Skin superpower turns squid into living jewel

15 August 2012 Sandrine Ceurstemont Lots of animals have sparkly skin, but squid are one of few that can change the colour of their shimmer. Now Trevor Wardill and colleagues at the Marine Biology Laboratory in Woods Hole, Massachusetts, are getting new…

15 August 2012

Sandrine Ceurstemont

Lots of animals have sparkly skin, but squid are one of few that can change the colour of their shimmer. Now Trevor Wardill and colleagues at the Marine Biology Laboratory in Woods Hole, Massachusetts, are getting new insight into how they do it by zapping their skin with electricity.

In this video, iridescent patches of skin change hue when nerves near the fin are stimulated. The signal travels through a network of nerves in the skin, allowing the squid to cycle through a range of hues from blue to red in about 15 seconds. They also change colour via a similar mechanism that alters pigment-containing cells, but the animals are able to display different opaque hues much faster.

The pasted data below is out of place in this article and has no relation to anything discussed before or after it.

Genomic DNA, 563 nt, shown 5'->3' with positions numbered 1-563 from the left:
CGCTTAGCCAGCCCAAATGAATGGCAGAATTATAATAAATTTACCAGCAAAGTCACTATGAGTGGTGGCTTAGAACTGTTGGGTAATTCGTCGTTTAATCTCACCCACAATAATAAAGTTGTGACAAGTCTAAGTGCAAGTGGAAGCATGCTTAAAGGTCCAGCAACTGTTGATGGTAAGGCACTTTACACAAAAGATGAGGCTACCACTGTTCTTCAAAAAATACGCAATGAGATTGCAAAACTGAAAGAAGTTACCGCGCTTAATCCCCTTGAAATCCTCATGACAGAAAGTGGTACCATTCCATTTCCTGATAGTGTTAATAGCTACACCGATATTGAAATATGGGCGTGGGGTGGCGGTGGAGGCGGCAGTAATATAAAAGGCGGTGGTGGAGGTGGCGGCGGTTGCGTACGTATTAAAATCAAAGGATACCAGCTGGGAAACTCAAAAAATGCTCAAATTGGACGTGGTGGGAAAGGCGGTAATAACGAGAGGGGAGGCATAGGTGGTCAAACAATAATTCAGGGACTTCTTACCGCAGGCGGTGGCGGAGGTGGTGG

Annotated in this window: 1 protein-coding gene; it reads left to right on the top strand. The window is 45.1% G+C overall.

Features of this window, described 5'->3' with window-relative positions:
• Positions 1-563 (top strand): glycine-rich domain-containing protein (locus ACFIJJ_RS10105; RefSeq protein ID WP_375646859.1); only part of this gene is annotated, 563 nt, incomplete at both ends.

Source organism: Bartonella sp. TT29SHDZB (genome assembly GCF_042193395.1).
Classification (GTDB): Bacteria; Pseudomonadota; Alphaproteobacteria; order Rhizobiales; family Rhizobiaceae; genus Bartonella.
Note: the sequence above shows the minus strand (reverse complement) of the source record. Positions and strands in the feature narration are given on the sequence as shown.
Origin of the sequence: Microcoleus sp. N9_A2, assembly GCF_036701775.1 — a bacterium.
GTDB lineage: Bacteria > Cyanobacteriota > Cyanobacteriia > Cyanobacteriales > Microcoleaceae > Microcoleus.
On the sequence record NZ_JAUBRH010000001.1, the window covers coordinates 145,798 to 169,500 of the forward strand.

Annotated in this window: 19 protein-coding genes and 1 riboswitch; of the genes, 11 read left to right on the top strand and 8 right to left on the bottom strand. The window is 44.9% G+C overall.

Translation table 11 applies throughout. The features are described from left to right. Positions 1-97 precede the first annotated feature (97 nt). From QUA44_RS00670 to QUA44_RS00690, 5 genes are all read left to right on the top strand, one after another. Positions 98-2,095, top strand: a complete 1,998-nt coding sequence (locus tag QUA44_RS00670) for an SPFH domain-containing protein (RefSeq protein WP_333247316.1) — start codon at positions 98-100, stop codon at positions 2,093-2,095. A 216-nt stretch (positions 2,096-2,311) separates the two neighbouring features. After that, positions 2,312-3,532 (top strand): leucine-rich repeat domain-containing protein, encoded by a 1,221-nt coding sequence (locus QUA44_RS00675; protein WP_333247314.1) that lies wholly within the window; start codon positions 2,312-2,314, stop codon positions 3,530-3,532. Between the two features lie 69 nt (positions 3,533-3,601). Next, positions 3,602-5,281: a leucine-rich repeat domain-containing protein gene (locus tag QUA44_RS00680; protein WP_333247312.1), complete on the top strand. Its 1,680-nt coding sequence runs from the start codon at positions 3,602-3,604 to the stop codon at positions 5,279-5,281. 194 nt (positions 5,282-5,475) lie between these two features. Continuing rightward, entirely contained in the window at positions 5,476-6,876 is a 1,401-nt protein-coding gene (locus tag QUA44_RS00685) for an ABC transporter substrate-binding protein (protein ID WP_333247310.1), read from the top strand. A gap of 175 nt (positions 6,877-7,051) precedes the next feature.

The experiment shows that rather than being a local reflex, the central nervous system controls changes in shimmer. But how squid pick and maintain their skin colour is still a mystery. The hue of the shimmer helps the animals camouflage themselves – but they are colour blind, so scientists are puzzled by how they know they’ve got it right.

If you enjoyed this post, see how a moth can become invisible or check out how cuttlefish lure females by splitting their body patterns.

New Scientist